As he was presented with a cheque for the $325,000 winner's share in the CN International at Spruce Meadows yesterday, Lamaze spoke to the crowd of more than 60,000 enthusiastic fans. He told them that his great mount, Hickstead, "loves to hear you make noise and clap over every jump". Lamaze, 39, was treated like a rock star by autograph-seeking fans as he tried to leave the arena.
Lamaze's win comes 20 years to the day after Canada's show jumping legend, Ian Millar, claimed his first of two victories in this competition. Although Millar's wins in 1987 and 1991 netted less money, it was the richest grand prix in the world at the time. Lamaze also earned a $50,000 rider bonus because his win was his second this season in the CN Precision series, giving him and Hickstead a combined payday of $375,000.
"That was the hardest course I've ever ridden," Lamaze said, as he dismounted.
Course designer Leopoldo Palacios, of Caracas, Venezuela, who has also designed Olympic showjumping courses, said "I plan this course the way I plan Olympic Games".
To earn his way to the winner's circle Lamaze was the only entry, of 40 starters, to jump two faultless rounds. The final round, which Lamaze said was by far the toughest, came down to a contest against World Champion Jos Lansink, of Holland; three-time winner of this grand prix Nick Skelton, of Great Britain; and nine other riders with world-class resumes. Second-place went to French Olympic veteran Hubert Bourdy on Toulon. Dutchman Jos Lansink claimed third on his World Championship-winning mount, Cumano. Lamaze thought Palacios was right to make it so tough. "If you earn your way to the second round, you should be ready to play," he said.
Lamaze came to Calgary fresh from a team silver and individual bronze medal performance at the Pan American Games in Rio de Janeiro, also on Hickstead. He is crediting his current success to experience that he and Hickstead gained by making a European tour last spring. His next outing with Hickstead will also be in Europe, beginning a fall tour in October in Brussels.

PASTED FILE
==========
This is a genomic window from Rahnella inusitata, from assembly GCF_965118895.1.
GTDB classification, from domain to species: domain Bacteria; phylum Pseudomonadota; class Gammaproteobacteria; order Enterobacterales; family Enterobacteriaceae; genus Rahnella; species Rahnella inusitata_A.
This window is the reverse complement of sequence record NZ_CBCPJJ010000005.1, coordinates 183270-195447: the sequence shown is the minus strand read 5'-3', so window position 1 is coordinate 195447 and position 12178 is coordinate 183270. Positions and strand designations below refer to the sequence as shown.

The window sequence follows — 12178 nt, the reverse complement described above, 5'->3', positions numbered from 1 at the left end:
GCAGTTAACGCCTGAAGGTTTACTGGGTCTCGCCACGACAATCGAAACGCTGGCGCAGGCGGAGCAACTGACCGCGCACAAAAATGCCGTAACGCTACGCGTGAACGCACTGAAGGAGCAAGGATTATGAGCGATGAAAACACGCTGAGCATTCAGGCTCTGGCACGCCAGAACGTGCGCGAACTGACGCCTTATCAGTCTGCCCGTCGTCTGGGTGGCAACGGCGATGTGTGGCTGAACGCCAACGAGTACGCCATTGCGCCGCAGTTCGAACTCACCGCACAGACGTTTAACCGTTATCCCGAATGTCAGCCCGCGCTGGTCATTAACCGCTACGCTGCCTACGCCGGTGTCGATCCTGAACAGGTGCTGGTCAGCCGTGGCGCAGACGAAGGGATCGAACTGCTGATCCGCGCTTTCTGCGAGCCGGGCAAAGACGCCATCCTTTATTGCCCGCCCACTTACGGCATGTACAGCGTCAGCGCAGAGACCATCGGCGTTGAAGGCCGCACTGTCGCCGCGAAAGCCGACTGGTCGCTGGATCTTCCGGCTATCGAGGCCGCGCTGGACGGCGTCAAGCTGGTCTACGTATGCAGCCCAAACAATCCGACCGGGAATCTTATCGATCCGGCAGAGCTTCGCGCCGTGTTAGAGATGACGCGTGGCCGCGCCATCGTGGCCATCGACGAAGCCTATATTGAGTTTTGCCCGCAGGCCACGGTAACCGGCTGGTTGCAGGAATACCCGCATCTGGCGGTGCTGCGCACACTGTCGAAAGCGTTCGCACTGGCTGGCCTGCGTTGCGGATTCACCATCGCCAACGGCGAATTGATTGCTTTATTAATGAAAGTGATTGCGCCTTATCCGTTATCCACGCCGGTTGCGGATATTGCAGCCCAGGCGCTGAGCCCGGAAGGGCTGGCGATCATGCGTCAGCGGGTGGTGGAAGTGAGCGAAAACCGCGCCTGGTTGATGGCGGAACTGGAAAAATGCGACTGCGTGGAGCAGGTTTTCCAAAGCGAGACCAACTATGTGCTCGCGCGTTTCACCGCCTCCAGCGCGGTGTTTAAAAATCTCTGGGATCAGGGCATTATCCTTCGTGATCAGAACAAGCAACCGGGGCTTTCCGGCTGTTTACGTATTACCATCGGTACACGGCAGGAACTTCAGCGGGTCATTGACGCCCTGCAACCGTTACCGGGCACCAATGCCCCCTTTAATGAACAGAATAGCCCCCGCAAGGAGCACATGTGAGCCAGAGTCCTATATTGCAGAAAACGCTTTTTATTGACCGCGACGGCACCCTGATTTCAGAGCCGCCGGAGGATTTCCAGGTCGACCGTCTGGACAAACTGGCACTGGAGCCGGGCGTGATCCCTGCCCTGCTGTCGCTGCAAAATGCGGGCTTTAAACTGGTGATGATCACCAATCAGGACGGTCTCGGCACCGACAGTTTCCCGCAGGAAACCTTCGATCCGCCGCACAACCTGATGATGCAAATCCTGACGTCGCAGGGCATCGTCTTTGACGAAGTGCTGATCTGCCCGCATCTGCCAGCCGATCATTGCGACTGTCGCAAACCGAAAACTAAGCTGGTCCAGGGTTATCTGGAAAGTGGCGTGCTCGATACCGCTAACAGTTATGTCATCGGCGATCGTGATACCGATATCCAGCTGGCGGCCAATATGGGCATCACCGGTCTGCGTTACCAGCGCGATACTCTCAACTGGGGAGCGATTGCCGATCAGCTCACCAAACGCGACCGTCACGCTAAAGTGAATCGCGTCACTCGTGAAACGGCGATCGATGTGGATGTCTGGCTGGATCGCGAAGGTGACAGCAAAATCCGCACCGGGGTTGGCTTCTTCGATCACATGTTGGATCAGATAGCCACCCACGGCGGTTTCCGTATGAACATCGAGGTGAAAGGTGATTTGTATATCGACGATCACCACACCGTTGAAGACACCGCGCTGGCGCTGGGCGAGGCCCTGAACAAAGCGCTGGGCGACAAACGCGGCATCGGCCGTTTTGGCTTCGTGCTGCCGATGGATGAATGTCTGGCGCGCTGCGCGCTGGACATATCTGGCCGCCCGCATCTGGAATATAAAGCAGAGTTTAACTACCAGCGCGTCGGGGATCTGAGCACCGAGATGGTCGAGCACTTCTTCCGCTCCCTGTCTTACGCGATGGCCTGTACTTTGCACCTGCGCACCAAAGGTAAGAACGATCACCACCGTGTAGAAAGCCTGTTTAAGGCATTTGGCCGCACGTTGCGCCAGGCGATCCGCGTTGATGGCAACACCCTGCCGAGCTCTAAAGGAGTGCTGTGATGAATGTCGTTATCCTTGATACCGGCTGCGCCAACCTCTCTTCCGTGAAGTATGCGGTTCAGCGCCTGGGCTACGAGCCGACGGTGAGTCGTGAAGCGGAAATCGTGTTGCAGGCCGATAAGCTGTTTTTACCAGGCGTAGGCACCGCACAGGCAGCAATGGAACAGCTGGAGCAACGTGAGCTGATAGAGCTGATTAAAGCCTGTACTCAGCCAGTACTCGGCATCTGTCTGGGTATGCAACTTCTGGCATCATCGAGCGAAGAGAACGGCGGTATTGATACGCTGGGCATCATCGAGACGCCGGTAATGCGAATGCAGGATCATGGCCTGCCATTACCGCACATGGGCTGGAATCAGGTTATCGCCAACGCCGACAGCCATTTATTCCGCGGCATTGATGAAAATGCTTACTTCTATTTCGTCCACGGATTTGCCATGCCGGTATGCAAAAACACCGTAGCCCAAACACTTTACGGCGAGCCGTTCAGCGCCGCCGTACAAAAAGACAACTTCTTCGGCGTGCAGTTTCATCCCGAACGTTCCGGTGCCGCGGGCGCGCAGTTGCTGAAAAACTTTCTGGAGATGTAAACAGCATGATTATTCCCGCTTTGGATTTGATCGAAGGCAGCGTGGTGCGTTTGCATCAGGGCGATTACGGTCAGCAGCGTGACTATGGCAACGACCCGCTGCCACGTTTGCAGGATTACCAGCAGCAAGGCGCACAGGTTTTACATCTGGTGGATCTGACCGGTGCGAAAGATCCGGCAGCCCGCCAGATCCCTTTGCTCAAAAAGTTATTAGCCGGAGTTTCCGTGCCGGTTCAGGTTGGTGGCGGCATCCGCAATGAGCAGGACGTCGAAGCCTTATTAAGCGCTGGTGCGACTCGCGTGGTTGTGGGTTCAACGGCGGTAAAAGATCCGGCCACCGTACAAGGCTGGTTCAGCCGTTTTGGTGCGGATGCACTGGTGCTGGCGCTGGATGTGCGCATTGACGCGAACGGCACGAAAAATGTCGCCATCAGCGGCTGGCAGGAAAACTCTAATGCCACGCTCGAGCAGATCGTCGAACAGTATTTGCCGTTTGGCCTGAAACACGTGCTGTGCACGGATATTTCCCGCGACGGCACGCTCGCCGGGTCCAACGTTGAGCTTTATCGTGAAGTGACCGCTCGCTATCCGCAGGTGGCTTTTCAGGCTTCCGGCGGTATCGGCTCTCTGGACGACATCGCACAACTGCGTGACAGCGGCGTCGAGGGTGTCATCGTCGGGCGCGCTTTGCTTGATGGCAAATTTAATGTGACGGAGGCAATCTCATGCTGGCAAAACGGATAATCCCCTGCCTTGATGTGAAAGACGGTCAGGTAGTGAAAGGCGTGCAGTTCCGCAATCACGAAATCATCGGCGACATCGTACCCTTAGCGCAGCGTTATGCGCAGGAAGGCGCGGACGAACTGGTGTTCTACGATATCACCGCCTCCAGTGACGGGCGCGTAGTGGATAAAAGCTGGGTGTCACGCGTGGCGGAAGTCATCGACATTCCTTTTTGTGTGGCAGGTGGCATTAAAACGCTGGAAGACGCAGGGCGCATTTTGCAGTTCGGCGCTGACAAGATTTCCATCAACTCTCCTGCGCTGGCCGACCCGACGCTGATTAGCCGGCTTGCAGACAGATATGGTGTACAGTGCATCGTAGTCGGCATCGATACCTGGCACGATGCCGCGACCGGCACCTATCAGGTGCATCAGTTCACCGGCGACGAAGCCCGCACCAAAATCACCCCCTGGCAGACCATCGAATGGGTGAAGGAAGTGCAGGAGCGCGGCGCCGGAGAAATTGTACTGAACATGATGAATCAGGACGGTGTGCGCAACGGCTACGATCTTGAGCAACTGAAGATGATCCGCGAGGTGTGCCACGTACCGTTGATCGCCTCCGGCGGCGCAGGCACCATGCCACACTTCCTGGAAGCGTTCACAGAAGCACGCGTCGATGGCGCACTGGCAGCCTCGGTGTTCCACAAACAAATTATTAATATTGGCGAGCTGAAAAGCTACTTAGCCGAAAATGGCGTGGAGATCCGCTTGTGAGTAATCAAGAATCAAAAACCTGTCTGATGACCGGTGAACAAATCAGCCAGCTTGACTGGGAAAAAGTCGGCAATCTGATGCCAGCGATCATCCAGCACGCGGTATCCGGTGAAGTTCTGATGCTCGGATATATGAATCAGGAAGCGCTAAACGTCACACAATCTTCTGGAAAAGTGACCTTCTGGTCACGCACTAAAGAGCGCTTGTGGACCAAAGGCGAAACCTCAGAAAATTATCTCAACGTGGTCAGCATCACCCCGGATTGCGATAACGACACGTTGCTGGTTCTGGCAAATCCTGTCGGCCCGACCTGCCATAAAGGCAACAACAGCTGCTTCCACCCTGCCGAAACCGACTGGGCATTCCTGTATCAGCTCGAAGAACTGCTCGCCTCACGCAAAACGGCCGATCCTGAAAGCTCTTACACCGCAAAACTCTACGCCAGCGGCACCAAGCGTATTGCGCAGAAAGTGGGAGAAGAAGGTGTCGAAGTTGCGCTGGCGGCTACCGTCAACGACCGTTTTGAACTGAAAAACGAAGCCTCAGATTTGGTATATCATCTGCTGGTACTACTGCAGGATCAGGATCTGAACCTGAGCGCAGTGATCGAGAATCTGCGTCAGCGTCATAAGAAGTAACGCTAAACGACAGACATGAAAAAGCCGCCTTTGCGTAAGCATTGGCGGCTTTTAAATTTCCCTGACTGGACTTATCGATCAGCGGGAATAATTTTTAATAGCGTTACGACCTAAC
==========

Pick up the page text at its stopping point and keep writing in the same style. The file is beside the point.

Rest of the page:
• On Saturday in the team competition, Lamaze and Hickstead jumped one of only two double-clean performances in the two-round team competition. Canada was competing against The Netherlands, Switzerland, Germany, Great Britain and the US, and finished third as a team. Only 1992 Olympic team gold and individual bronze medalist Piet Raymakers, of The Netherlands, equalled Lamaze's two faultless rounds.
Lamaze is currently ranked 10th on the international equestrian federation's world rider rankings. He is the first Canadian to crack the top 10 in the world since Ian Millar was the world number one in 1987 and 1989.
Lamaze was joined in the team by Ian Millar, Jill Henselwood and John Pearce. The Canadian team missed a position in the jump-off for first place by just one time fault, incurred by Pearce, riding Archie Bunker, in the first round. Germany snatched the victory from The Netherlands in the tie-breaker in the $350,000 nations cup.
"I've think I've got one of the best horses in the world right now, in Hickstead," a very happy Lamaze said. His sights are set firmly on the 2008 Olympics. He is joined by Millar and Henselwood as Canada's current front-runners for that team. All three came here fresh from a team silver medal at the Pan American Games in Rio de Janeiro. Henselwood was the individual gold medalist there and Lamaze the individual bronze medalist.